HB 787 (Act 633) by Fannin.  FUND RAID TRANSFERS.  Transfers various amounts from various funds including $82 million from the General Fund (GF), $115 million in previously appropriated highway funds and $217 from tax amnesty collections to the Coastal Protection & Restoration Fund (CPRF); $252 million from the CPRF to the Overcollections Fund; to the general fund from the following funds: $3 million from the State Parks Improvement & Repair Fund, $11,246 from the Scenic Rivers Fund, $285,972 from the Louisiana Help Our Wildlife Fund, $239,344 from the Louisiana Environmental Education Fund, $1,012 from the Fish & Wildlife Violations Reward Fund, $1,125 from the Keep Louisiana Beautiful Fund, $11,582 from the Reptile and Amphibian Research Fund and $113,430 from the Saltwater Fishery Enforcement Fund. 

HB 841 (Act 930) by Arnold & Sen. Michot.  ALTERNATIVE ENERGY.  Authorizes the State Mineral board to lease state lands and waterbottoms for the exploration development and production of alternative energy including hydrokinetic energy.

HB 844 (Act 834) by Gisclair.  COASTAL USES/PIPELINE STANDARDS.  Requires activities for which coastal use permits are issued to be consistent with the state's master plan for integrated coastal protection; makes pipeline owners responsible for the cost of repair or replacement of a pipeline that impacts integrated coastal protection per the state's master and annual plan for coastal protection and restoration or that must be relocated to accommodate integrated coastal protection. 

HB 874 (Act 100) by Harrison, et al.  DUCK/TURKEY STAMP/LICENSE.  Makes housekeeping changes to the law regarding duck and turkey stamps/licenses and provides for the sale of resident and nonresident duck stamps for $5.50 and $25, respectively that do not authorize duck hunting privileges.

HB 875 (Act 606) by Harrison, et al.  SHRIMP TASK FORCE.  Creates the Shrimp Task Force in the LDWF, provides TF functions and the selection of members, authorizes the TF to administer the Shrimp Marketing and Promotion Account.

HB 877 (Act 46) by St. Germain, et al.  WATERWAY CLOSURE IN EMERGENCY.  Authorizes the LDWF secretary to close or restrict use of waterways in emergencies according to the provisions of the APA for taking emergency action.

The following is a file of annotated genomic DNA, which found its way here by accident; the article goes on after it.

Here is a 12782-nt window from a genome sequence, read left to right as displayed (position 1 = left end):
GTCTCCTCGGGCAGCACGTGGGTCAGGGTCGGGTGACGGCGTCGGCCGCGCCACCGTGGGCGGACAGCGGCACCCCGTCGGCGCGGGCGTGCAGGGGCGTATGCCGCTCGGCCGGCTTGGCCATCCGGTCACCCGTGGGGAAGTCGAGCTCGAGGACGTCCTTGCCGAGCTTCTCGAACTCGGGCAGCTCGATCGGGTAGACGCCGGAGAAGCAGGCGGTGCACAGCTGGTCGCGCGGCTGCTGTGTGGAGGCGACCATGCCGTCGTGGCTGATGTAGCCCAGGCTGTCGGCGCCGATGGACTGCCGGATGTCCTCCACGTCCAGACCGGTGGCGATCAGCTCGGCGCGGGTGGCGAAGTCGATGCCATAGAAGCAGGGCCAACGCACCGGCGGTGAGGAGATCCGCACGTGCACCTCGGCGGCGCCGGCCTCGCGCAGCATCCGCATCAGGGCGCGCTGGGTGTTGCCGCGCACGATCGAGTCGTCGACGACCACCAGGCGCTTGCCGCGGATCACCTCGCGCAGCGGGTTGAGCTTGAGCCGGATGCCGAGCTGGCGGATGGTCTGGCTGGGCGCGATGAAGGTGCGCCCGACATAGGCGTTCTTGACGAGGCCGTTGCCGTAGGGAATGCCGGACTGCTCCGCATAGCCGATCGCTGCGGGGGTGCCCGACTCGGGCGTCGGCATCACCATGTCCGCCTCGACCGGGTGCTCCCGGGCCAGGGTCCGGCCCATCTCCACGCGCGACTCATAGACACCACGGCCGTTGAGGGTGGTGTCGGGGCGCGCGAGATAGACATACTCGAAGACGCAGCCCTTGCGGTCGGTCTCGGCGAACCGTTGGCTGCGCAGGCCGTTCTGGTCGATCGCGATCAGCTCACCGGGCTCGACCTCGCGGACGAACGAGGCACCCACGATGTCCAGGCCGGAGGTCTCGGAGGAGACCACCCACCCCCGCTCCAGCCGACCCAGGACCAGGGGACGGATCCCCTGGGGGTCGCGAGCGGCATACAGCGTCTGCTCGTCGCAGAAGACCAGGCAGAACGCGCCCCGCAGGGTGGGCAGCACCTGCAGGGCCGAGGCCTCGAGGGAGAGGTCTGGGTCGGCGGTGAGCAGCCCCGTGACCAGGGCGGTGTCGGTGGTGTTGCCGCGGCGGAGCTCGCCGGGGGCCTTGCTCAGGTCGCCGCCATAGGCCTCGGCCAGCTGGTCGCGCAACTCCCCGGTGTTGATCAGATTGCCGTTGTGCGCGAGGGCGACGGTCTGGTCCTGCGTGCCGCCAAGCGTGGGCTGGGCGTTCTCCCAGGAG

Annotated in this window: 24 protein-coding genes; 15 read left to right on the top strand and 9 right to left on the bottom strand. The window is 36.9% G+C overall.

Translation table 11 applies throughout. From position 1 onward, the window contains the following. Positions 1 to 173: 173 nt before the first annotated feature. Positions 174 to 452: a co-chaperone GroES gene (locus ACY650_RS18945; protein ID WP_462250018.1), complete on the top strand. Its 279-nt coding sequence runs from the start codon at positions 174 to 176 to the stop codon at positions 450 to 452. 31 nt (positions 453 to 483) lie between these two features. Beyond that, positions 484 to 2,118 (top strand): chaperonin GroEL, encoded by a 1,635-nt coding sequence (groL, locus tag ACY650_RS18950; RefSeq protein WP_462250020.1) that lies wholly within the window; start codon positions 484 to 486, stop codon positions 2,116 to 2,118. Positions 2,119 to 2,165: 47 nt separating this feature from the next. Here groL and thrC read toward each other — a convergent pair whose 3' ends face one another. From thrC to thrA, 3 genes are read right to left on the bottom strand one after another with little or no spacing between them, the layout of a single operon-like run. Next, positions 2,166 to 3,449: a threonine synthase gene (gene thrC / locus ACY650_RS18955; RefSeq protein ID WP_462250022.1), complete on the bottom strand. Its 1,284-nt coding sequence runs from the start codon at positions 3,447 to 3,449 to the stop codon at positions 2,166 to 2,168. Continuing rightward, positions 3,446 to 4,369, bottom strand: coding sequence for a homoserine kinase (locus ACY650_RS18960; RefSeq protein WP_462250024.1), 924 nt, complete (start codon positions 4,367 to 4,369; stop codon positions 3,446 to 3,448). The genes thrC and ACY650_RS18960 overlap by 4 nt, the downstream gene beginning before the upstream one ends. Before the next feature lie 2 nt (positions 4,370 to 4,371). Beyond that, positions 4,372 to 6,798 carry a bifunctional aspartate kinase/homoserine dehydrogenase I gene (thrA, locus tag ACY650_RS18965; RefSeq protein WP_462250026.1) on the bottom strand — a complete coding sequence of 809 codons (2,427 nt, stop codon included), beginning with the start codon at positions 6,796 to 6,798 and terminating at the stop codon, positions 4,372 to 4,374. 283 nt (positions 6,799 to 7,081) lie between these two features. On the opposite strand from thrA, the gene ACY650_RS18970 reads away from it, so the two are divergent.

HB 878 (Act 289) by Rep. St. Germain, et al.  HUNTING/FISHING FEES-COLLEGE STUDENTS.  Makes non-resident full-time students attending a college or university in Louisiana eligible to purchase Louisiana recreational hunting and fishing licenses at the same fee charged to a Louisiana resident regardless of reciprocity of the privilege with the student's home state.

HB 881 (Act 290) by St. Germain, et al.  WILDLIFE VIOLATIONS.  Makes all violations of wildlife and fisheries laws not already classified a Class 1 violation with respect to the applicable penalty.                       
        
HB 882 (Act 291) by St. Germain, et al.  WMA ROADS/DOTD.  Authorizes the DOTD to work on roads in state wildlife management areas and wildlife refuges.

HB 884 (Act 292) by St. Germain, et al.  RESTRICTED HUNTER ED CERTIFICATE.  Authorizes the issuance of a restricted hunter education certificate to individuals who cannot complete the course due to disability and requires that a person hunting under such restricted certificate to hunt under the direct supervision of a qualified person 18 years of age or older.

HB 887 (Act 607) by St. Germain, et al.  FLOUNDER/ DRUM/SHEEPSHEAD MANAGEMENT.  Changes the requirement for stock assessments for flounder, black drum and sheepshead from every 2 to every 5 years and provides the LWFC with management guidelines and alternatives to closing the fishery for these species in the event that the spawning potential ratio falls below 30%.

HB 888 (Act 293) by St. Germain, et al.  SALTWATER SHARK & GARFISH.  Allows the removal of head and caudal fin but requires retention of a strip of skin sufficient for species identification on garfish possessed prior to landing; requires all fins, including the caudal fin, to be attached to the original shark owner while aboard a vessel until landed, but for sharks of legal length, allows the head to be removed before landing.

HB 890 (Act 294) by Harrison, et al.  WILD SEAFOOD CERTIFICATION.  Authorizes the LDWF secretary to establish a certification program for seafood harvested from Louisiana waters.

HB 891 (Act 48) by Lambert.  DEQ ORGANIZATION.  Abolishes the office of environmental assessment in DEQ and authorizes the DEQ secretary to assign the functions of that office to other offices within the department.

HB 892 (Act 152) by St. Germain.  SOLID WASTE DEFINITION.  Includes locations where solid waste is transferred between vehicles without processing in the definition of solid waste facility.

HB 898 (Act 154) by St. Germain.  DEQ SUNSET.  Continues the DEQ for 5 years. 

HB 913 (Act 296) by Champagne.  CLEAN WATER STATE REVOLVING FUND.  Renames the Municipal Facilities Revolving Loan Fund the Clean Water State Revolving Fund and provides for the procedures of operation administration. 

HB 953 (Act 932) by Lambert.  COMMERCIAL CRABBING/FISHING.  Allows a commercial crabber also holding a commercial finfishing license to possess the legal limit of finfish in addition to the 25-fish allowable by-catch caught in the crab traps.